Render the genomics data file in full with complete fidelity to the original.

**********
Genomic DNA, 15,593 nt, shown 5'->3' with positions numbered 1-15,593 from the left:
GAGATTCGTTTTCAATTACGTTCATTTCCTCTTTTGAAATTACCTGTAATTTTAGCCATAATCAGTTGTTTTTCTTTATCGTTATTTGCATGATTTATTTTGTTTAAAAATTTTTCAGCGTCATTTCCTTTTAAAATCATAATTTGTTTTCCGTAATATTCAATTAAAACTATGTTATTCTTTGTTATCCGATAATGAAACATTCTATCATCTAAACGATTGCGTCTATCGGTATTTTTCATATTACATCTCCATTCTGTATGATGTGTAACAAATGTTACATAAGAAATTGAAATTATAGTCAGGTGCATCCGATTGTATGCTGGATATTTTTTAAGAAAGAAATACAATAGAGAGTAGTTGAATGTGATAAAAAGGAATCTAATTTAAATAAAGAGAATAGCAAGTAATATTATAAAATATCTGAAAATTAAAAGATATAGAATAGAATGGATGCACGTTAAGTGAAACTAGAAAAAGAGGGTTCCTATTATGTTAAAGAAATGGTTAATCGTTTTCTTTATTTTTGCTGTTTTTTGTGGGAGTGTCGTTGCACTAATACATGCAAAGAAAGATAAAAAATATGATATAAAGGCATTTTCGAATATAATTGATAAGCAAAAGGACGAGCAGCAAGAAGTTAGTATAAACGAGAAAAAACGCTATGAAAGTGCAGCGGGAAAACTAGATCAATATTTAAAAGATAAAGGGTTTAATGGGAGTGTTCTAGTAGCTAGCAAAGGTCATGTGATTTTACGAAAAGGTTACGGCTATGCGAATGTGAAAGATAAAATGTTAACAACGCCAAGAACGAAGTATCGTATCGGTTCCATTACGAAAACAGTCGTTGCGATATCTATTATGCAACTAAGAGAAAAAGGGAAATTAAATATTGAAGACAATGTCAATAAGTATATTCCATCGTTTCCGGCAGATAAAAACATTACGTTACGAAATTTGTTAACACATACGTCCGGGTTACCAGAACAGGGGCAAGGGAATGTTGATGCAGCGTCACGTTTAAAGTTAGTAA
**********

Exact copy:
Genomic DNA, 15,593 nt, shown 5'->3' with positions numbered 1-15,593 from the left:
GAGATTCGTTTTCAATTACGTTCATTTCCTCTTTTGAAATTACCTGTAATTTTAGCCATAATCAGTTGTTTTTCTTTATCGTTATTTGCATGATTTATTTTGTTTAAAAATTTTTCAGCGTCATTTCCTTTTAAAATCATAATTTGTTTTCCGTAATATTCAATTAAAACTATGTTATTCTTTGTTATCCGATAATGAAACATTCTATCATCTAAACGATTGCGTCTATCGGTATTTTTCATATTACATCTCCATTCTGTATGATGTGTAACAAATGTTACATAAGAAATTGAAATTATAGTCAGGTGCATCCGATTGTATGCTGGATATTTTTTAAGAAAGAAATACAATAGAGAGTAGTTGAATGTGATAAAAAGGAATCTAATTTAAATAAAGAGAATAGCAAGTAATATTATAAAATATCTGAAAATTAAAAGATATAGAATAGAATGGATGCACGTTAAGTGAAACTAGAAAAAGAGGGTTCCTATTATGTTAAAGAAATGGTTAATCGTTTTCTTTATTTTTGCTGTTTTTTGTGGGAGTGTCGTTGCACTAATACATGCAAAGAAAGATAAAAAATATGATATAAAGGCATTTTCGAATATAATTGATAAGCAAAAGGACGAGCAGCAAGAAGTTAGTATAAACGAGAAAAAACGCTATGAAAGTGCAGCGGGAAAACTAGATCAATATTTAAAAGATAAAGGGTTTAATGGGAGTGTTCTAGTAGCTAGCAAAGGTCATGTGATTTTACGAAAAGGTTACGGCTATGCGAATGTGAAAGATAAAATGTTAACAACGCCAAGAACGAAGTATCGTATCGGTTCCATTACGAAAACAGTCGTTGCGATATCTATTATGCAACTAAGAGAAAAAGGGAAATTAAATATTGAAGACAATGTCAATAAGTATATTCCATCGTTTCCGGCAGATAAAAACATTACGTTACGAAATTTGTTAACACATACGTCCGGGTTACCAGAACAGGGGCAAGGGAATGTTGATGCAGCGTCACGTTTAAAGTTAGTAA